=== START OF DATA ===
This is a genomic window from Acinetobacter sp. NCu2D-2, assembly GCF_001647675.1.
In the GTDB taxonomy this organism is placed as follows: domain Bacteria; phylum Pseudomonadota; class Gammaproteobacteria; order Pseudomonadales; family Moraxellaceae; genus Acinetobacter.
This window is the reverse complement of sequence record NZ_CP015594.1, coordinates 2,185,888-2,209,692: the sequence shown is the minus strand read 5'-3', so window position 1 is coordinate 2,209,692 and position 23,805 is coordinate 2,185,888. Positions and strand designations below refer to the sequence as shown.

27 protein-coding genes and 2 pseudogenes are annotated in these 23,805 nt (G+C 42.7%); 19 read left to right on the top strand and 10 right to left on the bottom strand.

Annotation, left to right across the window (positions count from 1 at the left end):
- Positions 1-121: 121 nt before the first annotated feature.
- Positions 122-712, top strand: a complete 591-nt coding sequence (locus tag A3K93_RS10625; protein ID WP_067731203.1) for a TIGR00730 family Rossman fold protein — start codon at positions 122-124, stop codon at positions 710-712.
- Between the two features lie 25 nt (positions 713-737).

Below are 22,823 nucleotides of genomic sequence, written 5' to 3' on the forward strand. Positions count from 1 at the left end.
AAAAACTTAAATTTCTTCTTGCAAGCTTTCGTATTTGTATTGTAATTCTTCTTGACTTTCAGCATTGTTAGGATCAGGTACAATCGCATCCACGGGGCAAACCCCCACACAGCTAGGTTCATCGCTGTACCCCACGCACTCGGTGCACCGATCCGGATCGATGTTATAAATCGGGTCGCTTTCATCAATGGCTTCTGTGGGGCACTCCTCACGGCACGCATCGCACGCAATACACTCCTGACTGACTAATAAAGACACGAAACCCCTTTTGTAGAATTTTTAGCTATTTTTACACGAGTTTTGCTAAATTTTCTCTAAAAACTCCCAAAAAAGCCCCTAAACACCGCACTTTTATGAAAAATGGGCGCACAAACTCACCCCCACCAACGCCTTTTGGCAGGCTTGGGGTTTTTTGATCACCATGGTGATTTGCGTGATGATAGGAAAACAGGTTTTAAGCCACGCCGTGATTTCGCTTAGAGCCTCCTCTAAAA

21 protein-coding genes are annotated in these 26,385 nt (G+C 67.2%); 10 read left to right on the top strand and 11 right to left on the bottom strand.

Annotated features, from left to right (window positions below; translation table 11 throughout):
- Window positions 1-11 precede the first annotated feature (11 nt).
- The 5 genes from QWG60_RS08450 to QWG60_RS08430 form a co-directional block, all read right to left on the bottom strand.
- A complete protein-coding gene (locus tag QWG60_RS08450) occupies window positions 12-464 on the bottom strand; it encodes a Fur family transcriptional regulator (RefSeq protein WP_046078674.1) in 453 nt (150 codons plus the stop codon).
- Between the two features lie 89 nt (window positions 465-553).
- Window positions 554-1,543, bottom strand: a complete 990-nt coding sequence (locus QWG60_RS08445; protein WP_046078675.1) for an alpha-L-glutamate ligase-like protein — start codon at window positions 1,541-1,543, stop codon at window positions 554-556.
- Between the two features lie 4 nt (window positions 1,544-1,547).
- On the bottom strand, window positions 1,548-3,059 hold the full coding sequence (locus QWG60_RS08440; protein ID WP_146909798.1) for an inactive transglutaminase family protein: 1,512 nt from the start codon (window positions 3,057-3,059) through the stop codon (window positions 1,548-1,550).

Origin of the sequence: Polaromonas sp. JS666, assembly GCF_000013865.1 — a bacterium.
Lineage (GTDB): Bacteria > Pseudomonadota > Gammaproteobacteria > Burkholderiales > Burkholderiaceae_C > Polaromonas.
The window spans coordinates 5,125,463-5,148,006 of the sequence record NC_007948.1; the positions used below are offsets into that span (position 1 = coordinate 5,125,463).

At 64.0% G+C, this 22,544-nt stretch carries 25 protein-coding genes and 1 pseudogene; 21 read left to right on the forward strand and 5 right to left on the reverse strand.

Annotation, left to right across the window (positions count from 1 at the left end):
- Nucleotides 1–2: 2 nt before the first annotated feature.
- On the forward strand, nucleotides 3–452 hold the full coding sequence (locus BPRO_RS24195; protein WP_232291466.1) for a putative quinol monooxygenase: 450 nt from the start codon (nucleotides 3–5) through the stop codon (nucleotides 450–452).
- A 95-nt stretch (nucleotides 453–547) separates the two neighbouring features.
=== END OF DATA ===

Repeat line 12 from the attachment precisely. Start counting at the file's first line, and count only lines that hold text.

Annotated features, from left to right (window positions below; translation table 11 throughout):